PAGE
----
Church Street Station
(Once nearly opposite St. Mary’s Church)
The LMS line between Rickmansworth and Watford closed in 1952, but from 1940 to 1945 I was, along with a number of other pupils, a regular traveller to and from Watford High Street Station on the way to Watford Grammar School for Girls (there was no Grammar School at Ricky). The half day return fare was I think 2 1/2 old pence, cheaper than a season ticket, so we queued at the booking office each morning. Once I was late and rushed onto the platform as the train began to move; the driver noticed and stopped for me to get on.
Each train (electric) consisted of three coaches. The front and back ones, Third Class, were laid out like a tube train, with seats facing each other across a central aisle, but the middle coach included a small First Class section, subdivided into compartments, with a corridor going through the middle. A few regular commuters travelled First Class, but their privacy was often invaded by us Grammar Grubs romping through.
Another amusement was to use the strap loops, intended for the convenience of standing passengers, as gymnastic apparatus, and sometimes a row of upturned girls would hang there, skirts stuffed into navy knickers, (or in summer blue cotton with a white chequered pattern). One particularly bold spirit, aged about 12, used to open one of the sliding exit doors and hang out of it, holding on to the brass handle on the outside of the train as we trundled through the countryside. Our fellow-passengers must have been remarkably tolerant, for they seldom complained and never told tales on us to the school authorities – a terrible retribution would have fallen on us if they had. Perhaps they were too frightened of the Watford St Trinian’s, but I think our behaviour was trying rather than threatening.
At the end of the school day (4pm) the Rickmansworth girls were allowed out 10 minutes early to catch the 4.10pm train. Today a major road separates the school from the High Street Station but then it was just a few minutes walk up the street, through a smelly alley past the brown-tiled gents of the Crown Public House and a few yards down the High Street. At the Ricky end the walk was through the pleasantest part of the old town: the churchyard first. I remember the iron railings being removed for wartime “salvage”, and the shiver up the spine it gave us to pass the tombs and graves, no longer protected by a fence. After passing the Feathers [Public House] I either continued on to the High Street to wait at the stop opposite the Swan [Hotel] [now the Post Office] for the 321 bus home to Money Hill Parade (we lived at 3 Elm Way), or turned off Bury Lane to walk alongside the Town Ditch which disappeared mysteriously under fences and slid over the Water Splash. (Although it is now more than 50 years since I left Ricky I still regard the covering in of the Water Splash as the most painful and senseless of all the many environmental crimes of the 1960s.) The Smithy, with its distinctive smell of burning hoof, stood near the Water Splash, but the smithy was not friendly and did not care for children watching him at work.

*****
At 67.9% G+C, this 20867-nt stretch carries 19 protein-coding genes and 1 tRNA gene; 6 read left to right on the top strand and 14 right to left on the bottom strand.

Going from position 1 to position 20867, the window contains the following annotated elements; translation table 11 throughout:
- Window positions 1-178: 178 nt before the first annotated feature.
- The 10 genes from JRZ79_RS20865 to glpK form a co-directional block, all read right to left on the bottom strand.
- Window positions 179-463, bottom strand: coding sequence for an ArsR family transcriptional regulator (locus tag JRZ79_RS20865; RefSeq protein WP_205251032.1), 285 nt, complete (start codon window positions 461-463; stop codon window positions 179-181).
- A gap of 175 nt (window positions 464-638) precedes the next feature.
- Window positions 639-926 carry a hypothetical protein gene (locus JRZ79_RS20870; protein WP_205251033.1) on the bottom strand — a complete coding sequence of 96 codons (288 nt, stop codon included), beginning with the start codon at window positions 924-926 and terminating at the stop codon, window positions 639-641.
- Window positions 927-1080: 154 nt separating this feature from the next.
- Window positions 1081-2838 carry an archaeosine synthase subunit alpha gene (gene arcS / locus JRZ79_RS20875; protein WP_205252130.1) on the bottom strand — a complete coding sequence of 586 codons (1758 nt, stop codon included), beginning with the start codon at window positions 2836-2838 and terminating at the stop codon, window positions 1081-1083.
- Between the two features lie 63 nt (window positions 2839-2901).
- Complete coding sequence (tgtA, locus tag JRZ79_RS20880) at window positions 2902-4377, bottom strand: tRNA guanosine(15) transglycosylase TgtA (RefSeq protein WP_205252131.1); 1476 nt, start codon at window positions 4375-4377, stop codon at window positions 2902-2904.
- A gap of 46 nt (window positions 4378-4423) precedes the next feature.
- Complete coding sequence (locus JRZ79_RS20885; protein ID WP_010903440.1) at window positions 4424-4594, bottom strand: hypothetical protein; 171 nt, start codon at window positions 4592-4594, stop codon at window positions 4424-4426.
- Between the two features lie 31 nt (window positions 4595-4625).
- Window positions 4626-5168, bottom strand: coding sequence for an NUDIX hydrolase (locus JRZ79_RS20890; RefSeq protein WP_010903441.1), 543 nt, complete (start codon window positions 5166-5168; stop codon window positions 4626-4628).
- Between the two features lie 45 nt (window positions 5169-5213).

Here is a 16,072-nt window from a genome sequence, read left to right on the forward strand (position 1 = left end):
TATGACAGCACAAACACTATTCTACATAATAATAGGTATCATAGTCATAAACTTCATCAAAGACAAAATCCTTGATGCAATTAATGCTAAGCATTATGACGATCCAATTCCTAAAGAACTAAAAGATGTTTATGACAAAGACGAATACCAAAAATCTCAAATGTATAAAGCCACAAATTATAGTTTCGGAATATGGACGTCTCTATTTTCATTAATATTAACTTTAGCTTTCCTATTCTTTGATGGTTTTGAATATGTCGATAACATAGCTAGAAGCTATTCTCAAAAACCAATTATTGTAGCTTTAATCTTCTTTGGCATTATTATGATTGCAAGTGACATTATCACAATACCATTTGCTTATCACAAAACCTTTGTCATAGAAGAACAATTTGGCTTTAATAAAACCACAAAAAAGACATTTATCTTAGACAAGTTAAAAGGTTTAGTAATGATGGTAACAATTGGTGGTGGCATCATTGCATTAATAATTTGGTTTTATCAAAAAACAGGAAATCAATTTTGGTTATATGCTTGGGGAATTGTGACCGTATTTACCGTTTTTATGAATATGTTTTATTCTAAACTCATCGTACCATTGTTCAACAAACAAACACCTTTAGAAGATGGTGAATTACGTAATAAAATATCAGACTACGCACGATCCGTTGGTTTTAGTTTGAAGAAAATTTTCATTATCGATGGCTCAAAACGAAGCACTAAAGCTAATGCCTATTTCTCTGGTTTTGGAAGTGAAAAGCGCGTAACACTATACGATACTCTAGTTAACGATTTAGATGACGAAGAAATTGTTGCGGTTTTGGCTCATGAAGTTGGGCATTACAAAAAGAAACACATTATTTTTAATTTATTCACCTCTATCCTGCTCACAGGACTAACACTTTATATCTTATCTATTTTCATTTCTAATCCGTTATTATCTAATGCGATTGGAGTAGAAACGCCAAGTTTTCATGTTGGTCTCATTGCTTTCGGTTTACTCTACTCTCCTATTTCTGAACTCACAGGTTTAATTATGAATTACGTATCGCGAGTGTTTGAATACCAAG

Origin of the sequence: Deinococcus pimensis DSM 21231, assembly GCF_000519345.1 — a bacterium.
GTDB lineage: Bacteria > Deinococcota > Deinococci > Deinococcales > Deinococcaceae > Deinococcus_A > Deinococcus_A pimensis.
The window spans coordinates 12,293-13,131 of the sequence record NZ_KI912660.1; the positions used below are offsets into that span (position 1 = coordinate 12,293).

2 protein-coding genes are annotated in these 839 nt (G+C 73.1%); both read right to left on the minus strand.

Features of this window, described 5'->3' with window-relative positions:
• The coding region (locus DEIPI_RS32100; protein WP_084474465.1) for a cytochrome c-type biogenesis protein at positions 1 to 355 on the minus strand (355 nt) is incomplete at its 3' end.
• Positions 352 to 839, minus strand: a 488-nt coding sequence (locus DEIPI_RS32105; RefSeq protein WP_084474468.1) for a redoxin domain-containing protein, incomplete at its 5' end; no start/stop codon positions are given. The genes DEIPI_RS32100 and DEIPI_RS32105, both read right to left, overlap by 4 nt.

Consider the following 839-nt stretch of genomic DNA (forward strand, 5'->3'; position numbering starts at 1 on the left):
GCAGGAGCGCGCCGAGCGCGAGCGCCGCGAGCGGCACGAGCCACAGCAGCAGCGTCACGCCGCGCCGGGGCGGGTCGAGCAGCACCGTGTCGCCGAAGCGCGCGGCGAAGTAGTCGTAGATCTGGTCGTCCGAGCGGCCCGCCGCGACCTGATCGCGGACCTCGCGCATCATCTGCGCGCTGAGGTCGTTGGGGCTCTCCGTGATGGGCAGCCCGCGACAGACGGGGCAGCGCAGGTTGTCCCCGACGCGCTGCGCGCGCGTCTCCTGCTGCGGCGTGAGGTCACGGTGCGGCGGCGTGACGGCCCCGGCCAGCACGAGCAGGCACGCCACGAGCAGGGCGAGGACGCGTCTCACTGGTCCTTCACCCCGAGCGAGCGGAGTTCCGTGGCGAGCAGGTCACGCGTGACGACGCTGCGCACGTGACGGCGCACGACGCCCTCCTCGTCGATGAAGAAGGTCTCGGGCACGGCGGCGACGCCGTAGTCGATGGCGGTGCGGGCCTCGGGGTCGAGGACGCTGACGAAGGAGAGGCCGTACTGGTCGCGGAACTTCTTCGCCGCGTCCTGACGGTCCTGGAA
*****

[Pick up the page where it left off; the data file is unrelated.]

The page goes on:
St Marys Church with railings – Watersplash – Swan Hotel.
The Battle of Britain coincided with my first term at Watford Grammar School and we had to have our gas masks with us, their cardboard boxes contained in a variety of home-made or commercially produced carrying cases. We were organised into groups of girls under the charge of a prefect. On one occasion the air raid sirens sounded after we left the LMS station and we were shepherded down into a public shelter near the Bury. We were not there very long before the “all clear” went and that was the only occasion during the whole of the war that I entered a public shelter, though through that September we spent many hours of our school days down in basement cloakrooms doing lessons or playing cat’s cradle while air aid warnings were in force.
The route of the railway line followed the Colne Valley, passing very close to the place where the Three Rivers join. There were at least seven bridges carrying the line over various watercourses and it went under the Metropolitan Line near a small lake and “Murder Wood”. (If I ever knew the reason for this name I have forgotten it.) Then there was the asbestos works on the right and a branch line off on the left to a papermill in Croxley Green [John Dickinson], I think, and stacks of what I was told was “esparto grass” used in papermaking. The surroundings were rural until you reached the junction with the Watford-Croxley Green line and you were almost in Watford. It must have been here that the driver slowed as he passed a signal box and gave up the brass staff that entitled the train to travel on the single track line to Ricky.
Then under Wiggenhall Road and there was the school playing field on the left with the school building beyond. During “recess” and the dinner hour the wire-mesh fence which divided the school field from the railway was often lined with inverted girls – hand-stands were the thing.
The last occasion on which I used the line to Rickmansworth was in about 1950, after moving north with my family. I was on my way to visit a friend who lived in Norfolk Road (her house was still lit by gas). For old time’s sake I took the route via Watford High Street Station. As the train came in from the Junction there was the familiar cry “Rickmansworth train, Ricky only!”, from the porter. I boarded with my suitcase. He could not believe that this was not a mistake and came over to ask where I wanted to go. He must have known every regular passenger for Ricky by sight. It is not surprising that the line closed two years later.
The recollections of Three Rivers Museum Member Joan Schneider.
Church Street Station just before demolition 1952